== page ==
• 15. Creating the table relationships - contnd To represent a one-to-many relationship in the database design, take the primary key on the "one" side of the relationship and add it as an additional column or columns to the table on the "many" side of the relationship. In the previous example, the Supplier ID column in the Products table is called a foreign key. A foreign key is another table’s primary key. Creating a many-to-many relationship Consider the relationship between the Products table and Orders table. A single order can include more than one product. On the other hand, a single product can appear on many orders. Therefore, for each record in the Orders table, there can be many records in the Products table. And for each record in the Products table, there can be many records in the Orders table.
  • 16. Creating the table relationships - contnd In this situation keeping the order_id in the products table or keeping the product_id in the orders table (as in case of a one-to-many relationships) is an inefficient design because it leads to unwanted data redundancy. The solution is to create a third table, often called a junction table, that breaks down the many-to-many relationship into two one-to- many relationships. We insert the primary key from each of the two tables into the third table. As a result, the third table records each occurrence or instance of the relationship.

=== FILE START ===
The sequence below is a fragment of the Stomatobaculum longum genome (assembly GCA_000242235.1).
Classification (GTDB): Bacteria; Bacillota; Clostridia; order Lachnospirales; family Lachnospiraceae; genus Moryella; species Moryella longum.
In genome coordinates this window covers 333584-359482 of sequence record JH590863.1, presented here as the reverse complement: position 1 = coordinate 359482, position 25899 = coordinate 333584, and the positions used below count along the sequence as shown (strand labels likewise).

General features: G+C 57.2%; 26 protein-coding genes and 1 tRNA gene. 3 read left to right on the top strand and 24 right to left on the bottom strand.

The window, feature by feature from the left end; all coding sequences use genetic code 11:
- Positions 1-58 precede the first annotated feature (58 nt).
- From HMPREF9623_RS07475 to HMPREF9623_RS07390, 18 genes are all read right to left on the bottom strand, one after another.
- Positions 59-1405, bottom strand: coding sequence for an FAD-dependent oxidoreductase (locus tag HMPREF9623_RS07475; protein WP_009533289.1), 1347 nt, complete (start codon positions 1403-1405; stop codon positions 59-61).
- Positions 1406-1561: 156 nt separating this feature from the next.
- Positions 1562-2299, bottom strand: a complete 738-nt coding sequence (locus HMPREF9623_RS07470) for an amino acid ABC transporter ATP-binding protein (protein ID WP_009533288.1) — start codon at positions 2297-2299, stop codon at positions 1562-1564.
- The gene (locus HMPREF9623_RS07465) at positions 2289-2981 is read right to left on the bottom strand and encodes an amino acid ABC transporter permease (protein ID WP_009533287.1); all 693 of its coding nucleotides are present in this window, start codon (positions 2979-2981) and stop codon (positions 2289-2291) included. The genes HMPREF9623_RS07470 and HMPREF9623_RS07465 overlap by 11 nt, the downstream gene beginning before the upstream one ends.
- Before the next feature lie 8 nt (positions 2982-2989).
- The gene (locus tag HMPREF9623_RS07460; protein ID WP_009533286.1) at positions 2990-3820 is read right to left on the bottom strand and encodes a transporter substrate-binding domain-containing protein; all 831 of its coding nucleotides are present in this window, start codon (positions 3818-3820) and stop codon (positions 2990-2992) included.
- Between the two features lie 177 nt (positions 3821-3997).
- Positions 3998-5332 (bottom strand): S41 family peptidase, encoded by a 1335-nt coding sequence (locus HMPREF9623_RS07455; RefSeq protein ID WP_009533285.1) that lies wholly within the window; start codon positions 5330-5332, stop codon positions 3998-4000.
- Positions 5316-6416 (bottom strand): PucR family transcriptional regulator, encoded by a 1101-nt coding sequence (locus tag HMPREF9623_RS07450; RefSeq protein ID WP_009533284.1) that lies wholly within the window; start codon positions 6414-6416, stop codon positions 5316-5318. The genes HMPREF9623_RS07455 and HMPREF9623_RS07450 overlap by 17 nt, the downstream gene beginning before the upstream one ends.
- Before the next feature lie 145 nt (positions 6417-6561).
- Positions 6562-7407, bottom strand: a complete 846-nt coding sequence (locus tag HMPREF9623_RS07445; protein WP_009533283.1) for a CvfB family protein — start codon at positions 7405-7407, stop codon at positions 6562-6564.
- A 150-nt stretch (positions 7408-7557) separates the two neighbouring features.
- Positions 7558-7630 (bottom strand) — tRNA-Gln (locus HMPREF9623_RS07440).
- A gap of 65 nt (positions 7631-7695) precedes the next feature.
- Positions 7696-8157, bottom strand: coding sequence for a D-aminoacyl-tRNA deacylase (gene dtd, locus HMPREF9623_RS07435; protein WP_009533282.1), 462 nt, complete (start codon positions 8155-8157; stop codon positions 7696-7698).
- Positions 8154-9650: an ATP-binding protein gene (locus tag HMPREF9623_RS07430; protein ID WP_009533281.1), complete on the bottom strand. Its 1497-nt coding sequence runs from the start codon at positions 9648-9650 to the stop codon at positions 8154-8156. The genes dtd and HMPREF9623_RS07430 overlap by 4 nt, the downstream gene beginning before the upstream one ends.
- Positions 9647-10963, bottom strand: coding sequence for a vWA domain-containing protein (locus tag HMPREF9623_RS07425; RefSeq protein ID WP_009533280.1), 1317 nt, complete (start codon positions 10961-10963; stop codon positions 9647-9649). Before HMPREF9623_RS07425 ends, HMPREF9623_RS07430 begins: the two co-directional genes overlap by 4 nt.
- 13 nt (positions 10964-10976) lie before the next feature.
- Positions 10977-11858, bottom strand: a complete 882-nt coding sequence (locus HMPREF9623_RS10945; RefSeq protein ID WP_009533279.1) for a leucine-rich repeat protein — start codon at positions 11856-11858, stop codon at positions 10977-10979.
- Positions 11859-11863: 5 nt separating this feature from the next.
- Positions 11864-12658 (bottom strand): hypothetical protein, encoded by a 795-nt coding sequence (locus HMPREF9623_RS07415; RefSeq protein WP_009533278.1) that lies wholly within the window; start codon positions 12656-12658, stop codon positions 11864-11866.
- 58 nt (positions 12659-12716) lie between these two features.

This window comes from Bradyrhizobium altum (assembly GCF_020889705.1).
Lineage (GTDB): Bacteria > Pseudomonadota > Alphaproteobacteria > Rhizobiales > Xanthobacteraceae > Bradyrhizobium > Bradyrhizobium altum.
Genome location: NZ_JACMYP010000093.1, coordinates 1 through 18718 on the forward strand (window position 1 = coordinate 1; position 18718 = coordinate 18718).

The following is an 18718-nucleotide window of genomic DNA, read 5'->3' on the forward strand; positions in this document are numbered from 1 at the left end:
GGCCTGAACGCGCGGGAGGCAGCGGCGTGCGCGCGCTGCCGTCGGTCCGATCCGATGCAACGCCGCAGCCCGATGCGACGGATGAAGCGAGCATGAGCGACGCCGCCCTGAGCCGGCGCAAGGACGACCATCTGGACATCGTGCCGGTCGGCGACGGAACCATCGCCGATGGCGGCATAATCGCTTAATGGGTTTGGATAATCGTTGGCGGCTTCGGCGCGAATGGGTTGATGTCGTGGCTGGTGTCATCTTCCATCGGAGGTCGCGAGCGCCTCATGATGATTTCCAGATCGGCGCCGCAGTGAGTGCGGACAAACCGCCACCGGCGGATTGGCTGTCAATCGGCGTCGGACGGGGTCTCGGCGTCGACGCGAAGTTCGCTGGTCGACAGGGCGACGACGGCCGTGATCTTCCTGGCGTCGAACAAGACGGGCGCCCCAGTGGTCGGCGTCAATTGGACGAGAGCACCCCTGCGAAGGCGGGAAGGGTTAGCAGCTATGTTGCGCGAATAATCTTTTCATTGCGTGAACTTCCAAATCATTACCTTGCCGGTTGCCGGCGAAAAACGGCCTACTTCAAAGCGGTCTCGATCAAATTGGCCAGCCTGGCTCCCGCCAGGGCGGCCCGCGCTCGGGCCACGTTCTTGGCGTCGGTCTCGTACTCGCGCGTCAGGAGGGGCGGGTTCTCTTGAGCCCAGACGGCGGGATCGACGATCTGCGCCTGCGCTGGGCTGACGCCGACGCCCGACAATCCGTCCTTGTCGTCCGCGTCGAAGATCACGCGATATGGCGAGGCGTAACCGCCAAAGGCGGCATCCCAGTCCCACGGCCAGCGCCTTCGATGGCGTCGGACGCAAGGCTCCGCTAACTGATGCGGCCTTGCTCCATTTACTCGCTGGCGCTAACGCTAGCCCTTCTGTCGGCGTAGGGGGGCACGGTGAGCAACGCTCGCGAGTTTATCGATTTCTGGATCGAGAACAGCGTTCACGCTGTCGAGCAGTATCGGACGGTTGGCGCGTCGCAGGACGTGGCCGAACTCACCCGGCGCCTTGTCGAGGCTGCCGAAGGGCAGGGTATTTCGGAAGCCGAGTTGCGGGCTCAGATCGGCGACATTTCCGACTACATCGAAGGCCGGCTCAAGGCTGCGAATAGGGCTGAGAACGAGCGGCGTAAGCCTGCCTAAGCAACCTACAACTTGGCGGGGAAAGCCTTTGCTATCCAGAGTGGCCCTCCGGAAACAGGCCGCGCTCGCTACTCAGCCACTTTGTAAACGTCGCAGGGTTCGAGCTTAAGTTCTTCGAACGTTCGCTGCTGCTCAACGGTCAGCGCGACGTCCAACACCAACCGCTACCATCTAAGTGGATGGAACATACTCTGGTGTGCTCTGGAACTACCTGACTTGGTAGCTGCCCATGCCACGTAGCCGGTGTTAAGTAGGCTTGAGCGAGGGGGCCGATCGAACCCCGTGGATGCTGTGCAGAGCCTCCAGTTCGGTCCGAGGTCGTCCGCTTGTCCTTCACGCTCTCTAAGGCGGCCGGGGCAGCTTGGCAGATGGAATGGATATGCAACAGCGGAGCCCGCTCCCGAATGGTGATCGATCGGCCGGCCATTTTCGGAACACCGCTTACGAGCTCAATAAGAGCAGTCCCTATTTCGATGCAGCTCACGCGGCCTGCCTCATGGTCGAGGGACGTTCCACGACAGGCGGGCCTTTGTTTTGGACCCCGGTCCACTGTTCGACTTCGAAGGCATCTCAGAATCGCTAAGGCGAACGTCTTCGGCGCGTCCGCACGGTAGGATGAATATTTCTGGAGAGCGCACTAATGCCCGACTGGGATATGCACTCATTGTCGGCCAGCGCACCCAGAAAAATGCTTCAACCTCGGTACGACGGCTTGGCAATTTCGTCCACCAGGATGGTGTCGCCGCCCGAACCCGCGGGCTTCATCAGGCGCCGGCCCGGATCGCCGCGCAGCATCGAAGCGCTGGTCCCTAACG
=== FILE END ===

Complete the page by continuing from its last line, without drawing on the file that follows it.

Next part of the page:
• 17. Creating the table relationships - contnd Creating a one-to-one relationship For instance, suppose you need to record some special supplementary product information that you will need rarely or that only applies to a few products. Because you don't need the information often, and because storing the information in the Products table would result in empty space for every product to which it doesn’t apply, you place it in a separate table. When we do identify such a relationship, both tables must share a common field. When a one-to-one or one-to-many relationship exists, the tables involved need to share a common column or columns. When a many-to-many relationship exists, a third table is needed to represent the relationship.
  • 18. Refining the design Once we have the tables, fields, and relationships we need, we should create and populate our tables with sample data and try working with the information: creating queries, adding new records, and so on. Doing this helps highlight potential problems. See if we can use the database to get the answers we want. Create rough drafts of our forms and reports and see if they show the data we expect. Look for unnecessary duplication of data and, if found any, alter the design to eliminate it. Below is a checklist for refining the database Did you forget any columns? Are any columns unnecessary because they can be calculated from existing fields?